Sarah Britten
Sarah Britten

Do you have an energy crisis?

I don’t know about you, but 2012 has been a long year. I feel like it’s swallowed me whole and then hoiked me up, and I’m lying here like a giant wet hairball with bits of chewed up grass.

The fact that you’re even reading this piece is a miracle, since it’s evidence that for once I actually managed to start something and finish it. It scares me, this gaping chasm between what I think I can do, and what I actually have the energy to get done. How many really good ideas never see the light of day because the person who came up with them was too tired to follow through?

That’s the real energy crisis. Not the fact that we’re running out of oil or we use too much coal — though we do — but the fact that we’re all just too damn tired all the time to get even a fraction of what needs to get done, done.

All of us have different reasons for being tired. I’m single and childless and self-employed, so the demands on my energy are different from the ones that affect most women my age. In my case, it’s the challenges of being alone. As we all know, people can be draining; office politics can sap you of your will to live. But this year I’ve become very aware of just how incredibly tiring it is to work on your own. And not just any work, but the kind that requires lots of creative energy to generate stuff you’re not sure anyone actually needs or wants.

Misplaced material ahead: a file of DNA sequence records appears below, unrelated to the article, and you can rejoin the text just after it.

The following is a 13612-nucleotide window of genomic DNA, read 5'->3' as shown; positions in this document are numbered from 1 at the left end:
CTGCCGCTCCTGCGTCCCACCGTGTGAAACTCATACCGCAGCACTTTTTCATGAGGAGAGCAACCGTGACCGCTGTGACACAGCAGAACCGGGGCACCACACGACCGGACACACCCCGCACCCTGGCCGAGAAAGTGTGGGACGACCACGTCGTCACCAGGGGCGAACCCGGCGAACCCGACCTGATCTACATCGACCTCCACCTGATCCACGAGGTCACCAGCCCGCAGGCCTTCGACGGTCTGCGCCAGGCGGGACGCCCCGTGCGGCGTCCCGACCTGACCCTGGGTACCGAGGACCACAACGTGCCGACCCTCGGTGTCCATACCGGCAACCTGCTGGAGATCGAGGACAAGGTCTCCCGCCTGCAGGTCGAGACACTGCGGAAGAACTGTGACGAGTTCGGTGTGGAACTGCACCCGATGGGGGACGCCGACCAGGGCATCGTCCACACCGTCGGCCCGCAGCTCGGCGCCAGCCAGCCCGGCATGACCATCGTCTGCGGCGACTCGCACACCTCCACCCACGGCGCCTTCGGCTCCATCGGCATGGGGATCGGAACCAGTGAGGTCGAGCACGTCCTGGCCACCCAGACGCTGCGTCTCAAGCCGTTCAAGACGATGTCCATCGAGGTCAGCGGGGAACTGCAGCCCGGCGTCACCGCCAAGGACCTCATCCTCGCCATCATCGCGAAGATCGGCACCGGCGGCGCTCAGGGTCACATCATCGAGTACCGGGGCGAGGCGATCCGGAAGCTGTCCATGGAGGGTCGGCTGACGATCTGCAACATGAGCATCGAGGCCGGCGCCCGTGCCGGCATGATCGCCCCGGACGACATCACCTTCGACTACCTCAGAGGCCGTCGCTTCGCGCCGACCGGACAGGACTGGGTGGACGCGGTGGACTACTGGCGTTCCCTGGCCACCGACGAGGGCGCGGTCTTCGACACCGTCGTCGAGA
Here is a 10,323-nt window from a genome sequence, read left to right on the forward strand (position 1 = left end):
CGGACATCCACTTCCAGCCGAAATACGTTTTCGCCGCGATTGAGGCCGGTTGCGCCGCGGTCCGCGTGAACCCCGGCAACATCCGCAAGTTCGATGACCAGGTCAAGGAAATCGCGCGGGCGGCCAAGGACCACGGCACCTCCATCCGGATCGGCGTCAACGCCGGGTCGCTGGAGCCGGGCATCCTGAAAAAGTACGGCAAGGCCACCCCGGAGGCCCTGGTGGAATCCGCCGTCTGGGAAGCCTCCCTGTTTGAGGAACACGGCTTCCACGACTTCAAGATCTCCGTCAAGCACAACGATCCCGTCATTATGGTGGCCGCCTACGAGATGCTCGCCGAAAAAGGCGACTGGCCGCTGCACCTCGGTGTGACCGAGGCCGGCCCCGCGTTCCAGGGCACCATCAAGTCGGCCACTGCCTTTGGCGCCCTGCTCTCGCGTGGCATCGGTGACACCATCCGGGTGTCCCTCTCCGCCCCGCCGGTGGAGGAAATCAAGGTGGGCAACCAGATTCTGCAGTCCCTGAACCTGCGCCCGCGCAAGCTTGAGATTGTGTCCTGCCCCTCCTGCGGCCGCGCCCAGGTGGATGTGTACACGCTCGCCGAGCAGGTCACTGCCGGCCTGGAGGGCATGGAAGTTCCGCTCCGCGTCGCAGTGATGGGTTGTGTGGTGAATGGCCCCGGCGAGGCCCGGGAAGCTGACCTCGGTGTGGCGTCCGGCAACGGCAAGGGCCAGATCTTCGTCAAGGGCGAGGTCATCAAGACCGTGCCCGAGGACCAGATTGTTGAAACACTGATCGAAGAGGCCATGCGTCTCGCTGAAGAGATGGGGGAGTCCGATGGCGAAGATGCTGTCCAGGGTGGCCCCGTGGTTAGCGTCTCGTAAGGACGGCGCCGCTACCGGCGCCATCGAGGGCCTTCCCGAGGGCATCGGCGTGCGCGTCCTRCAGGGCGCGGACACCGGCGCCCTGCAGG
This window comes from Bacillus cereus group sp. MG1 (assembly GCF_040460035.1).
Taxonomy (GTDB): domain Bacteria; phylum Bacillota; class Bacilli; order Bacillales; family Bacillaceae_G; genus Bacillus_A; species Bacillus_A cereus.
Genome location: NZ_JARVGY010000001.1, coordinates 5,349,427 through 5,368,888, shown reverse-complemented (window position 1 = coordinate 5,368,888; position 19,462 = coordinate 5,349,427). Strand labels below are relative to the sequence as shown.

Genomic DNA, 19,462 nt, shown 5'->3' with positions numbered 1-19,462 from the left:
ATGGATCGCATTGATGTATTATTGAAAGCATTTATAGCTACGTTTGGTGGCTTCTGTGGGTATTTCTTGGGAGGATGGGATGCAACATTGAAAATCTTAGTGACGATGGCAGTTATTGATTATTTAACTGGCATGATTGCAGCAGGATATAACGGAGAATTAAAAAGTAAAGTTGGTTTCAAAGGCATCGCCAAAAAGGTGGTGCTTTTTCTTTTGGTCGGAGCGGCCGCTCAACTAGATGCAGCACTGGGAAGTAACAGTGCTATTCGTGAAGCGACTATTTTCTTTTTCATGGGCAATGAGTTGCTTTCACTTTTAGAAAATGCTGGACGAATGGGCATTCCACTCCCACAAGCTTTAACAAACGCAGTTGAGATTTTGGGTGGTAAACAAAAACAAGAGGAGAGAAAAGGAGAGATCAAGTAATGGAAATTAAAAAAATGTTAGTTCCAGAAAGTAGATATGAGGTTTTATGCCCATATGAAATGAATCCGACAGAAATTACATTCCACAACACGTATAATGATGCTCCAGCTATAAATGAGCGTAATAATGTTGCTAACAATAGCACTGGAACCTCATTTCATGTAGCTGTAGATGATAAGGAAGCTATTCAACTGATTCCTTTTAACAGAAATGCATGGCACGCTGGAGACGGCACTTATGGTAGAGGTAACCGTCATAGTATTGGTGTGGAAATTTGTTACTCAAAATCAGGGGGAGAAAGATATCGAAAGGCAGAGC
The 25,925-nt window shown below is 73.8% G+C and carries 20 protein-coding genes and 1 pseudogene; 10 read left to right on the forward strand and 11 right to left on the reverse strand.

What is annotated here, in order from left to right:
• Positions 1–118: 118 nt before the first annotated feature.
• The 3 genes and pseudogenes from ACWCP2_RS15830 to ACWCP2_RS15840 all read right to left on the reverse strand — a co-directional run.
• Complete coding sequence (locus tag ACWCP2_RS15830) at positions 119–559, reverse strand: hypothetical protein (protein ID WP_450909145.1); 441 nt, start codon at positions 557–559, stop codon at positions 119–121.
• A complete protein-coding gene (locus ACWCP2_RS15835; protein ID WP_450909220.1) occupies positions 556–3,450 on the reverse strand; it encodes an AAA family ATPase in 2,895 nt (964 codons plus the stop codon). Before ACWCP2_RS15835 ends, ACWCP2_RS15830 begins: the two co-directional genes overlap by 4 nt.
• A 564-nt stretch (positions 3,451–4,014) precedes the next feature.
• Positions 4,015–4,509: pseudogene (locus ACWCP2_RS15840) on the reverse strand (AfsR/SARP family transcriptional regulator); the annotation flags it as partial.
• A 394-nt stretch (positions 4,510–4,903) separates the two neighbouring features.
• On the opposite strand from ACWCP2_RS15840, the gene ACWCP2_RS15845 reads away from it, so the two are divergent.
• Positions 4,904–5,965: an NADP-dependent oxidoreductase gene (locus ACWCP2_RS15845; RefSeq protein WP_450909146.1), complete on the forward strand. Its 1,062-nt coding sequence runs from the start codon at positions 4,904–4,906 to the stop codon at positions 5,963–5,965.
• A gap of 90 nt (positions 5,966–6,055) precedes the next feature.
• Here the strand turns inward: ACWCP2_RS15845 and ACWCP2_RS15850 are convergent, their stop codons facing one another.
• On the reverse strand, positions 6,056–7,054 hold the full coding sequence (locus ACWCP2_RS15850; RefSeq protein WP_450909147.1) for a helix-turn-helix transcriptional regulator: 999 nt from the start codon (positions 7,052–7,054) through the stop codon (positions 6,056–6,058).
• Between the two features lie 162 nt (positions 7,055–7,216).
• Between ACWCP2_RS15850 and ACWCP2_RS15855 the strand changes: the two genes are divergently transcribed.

In January, I quit my job to pursue my own interests, as the announcements from HR always put it so tactfully. I can say that no matter how many times I failed this year — and I failed more than I succeeded — at least I did stuff. I didn’t wait for a brief. I went out there and made things happen, and some of it actually did some good.